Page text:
Top 10 General Managers 
  1. Brian Cashman (New York AL)
  2. Bob Howsam (Cincinnati)
  3. John Schuerholz (Atlanta)
  4. Theo Epstein (Boston)
  5. Joe Burke (Kansas City)
  6. Joe Brown (Pittsburgh)
  7. Paul Owens (Philadelphia)
  8. Walt Jocketty (St. Louis)
  9. Al Campanis (Los Angeles)
  10. Haywood Sullivan (Boston)
Honorable Mention: Dan Duquette, Ron Schueler, Joe Gariagiola, Pat Gillick
A natural reaction to this list might be “Cashman has all the money to spend — no wonder he’s on top.  However, his individual contribution and ranking already takes account of the size of the Yankees’ market as well as taking over a team already enjoying a degree of success.  On the other hand, given that Theo Epstein is still active and his new team, the Cubs, are not faring so well, at least so far, his ranking would likely fall with expanded data.

Here is a link to a draft version of the article on which these results are based.

Wednesday, May 01, 2013

20 best baseball quotes of all time

Photo: Early poster for baseball: "Cheer up - show your colors"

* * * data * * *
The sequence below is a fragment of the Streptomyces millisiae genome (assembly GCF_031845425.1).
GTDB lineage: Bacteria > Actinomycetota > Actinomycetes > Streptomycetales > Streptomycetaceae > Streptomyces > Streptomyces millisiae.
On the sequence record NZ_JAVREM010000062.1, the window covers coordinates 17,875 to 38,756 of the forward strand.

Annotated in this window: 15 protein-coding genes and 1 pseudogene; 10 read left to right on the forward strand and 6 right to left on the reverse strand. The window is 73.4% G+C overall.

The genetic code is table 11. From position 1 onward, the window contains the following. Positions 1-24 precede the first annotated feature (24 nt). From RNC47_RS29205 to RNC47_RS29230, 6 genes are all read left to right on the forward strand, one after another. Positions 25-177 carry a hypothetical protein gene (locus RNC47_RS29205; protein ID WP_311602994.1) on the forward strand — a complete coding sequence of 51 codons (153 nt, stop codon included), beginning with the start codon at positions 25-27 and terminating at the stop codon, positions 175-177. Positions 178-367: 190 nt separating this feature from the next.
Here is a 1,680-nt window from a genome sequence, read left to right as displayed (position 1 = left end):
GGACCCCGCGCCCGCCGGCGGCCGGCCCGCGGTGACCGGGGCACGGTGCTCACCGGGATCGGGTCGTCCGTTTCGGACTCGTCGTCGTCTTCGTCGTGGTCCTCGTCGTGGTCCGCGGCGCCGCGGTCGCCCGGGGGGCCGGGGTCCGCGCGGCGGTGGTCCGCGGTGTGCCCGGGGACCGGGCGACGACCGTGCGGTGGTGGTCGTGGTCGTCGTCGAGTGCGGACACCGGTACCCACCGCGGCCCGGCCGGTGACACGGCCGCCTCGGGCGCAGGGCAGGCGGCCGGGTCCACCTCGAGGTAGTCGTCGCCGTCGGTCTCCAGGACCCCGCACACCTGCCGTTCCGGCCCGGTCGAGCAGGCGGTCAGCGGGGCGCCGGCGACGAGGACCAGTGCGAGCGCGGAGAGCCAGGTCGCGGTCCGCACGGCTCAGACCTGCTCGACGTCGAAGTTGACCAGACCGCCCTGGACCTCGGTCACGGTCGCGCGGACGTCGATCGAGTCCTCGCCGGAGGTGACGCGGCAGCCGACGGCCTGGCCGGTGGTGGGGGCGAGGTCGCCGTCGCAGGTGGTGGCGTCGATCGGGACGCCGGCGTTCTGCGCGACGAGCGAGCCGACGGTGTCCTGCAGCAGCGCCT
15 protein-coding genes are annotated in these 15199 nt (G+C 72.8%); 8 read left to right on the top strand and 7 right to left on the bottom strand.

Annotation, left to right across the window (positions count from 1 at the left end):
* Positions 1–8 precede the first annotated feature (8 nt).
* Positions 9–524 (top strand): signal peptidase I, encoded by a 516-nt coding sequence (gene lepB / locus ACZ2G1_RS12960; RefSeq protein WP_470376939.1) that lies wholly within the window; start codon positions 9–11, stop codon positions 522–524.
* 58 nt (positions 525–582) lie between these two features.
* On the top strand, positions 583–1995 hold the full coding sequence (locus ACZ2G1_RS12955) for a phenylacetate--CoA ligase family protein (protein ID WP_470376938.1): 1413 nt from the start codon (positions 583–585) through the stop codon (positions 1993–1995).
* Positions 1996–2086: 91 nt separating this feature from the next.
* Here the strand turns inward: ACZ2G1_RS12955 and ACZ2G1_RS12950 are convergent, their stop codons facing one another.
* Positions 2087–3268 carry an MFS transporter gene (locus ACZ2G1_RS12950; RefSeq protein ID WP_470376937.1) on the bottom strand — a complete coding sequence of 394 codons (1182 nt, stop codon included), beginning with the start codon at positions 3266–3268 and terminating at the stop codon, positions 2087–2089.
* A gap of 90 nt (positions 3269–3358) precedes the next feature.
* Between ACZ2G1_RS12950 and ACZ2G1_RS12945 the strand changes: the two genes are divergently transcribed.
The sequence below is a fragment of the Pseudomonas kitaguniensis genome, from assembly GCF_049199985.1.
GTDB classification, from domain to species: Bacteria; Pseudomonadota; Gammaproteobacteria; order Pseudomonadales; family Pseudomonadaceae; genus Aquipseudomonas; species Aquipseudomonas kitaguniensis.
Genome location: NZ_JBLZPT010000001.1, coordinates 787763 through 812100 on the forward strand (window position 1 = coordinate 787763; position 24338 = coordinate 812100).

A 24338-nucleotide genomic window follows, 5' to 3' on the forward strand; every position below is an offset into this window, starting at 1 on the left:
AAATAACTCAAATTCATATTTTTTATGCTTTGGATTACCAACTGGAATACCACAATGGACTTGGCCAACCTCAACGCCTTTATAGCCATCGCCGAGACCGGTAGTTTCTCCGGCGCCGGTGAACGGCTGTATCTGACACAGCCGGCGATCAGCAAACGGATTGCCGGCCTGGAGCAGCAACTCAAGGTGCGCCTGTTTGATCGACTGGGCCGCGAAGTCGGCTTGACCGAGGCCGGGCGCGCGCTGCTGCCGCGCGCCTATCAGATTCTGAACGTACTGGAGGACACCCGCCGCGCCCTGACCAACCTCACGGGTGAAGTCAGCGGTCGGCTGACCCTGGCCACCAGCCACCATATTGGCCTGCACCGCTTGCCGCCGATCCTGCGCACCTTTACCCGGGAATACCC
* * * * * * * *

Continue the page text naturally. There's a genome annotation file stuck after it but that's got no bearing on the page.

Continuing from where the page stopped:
by Vance Garnett
Washington Times
May 1, 2013

Baseball is the most talked and written about of all sports. Below are 20 of my favorite quotes of all time. Some might be from before your time, but they are all gems.

1. "Hit 'em where they ain't." That was "Wee Willie" Keeler explaining the secret of his hitting prowess after setting a record in 1896, for his 45 game hitting streak, which stood until 1941, when the record was broken by "Joltin' Joe" DiMaggio.

2. "I should of stood in bed," complained boxing manager Joe Jacobs about the bitter cold weather for the opening game of the 1934 World Series between the Saint Louis Cardinals "Gashouse Gang" and the Detroit Tigers.

3. "I'd rather be lucky than good," said Yankees pitcher Lefty Gomez about the "breaks of the game" on any given day.

4. "A ballplayer should quit when it starts to feel like all the baselines run uphill," said Babe Ruth as he neared the end of his career.

5. "Washington: First in war, first in peace, and last in the American League," wrote sports editor Charlie Dryden in the San Francisco Examiner, in 1909.

6. "You can't make chicken salad out of chicken feathers," lamented Joe Kuhel upon being fired as manager of the bottom-dwelling Washington Senators, in 1949.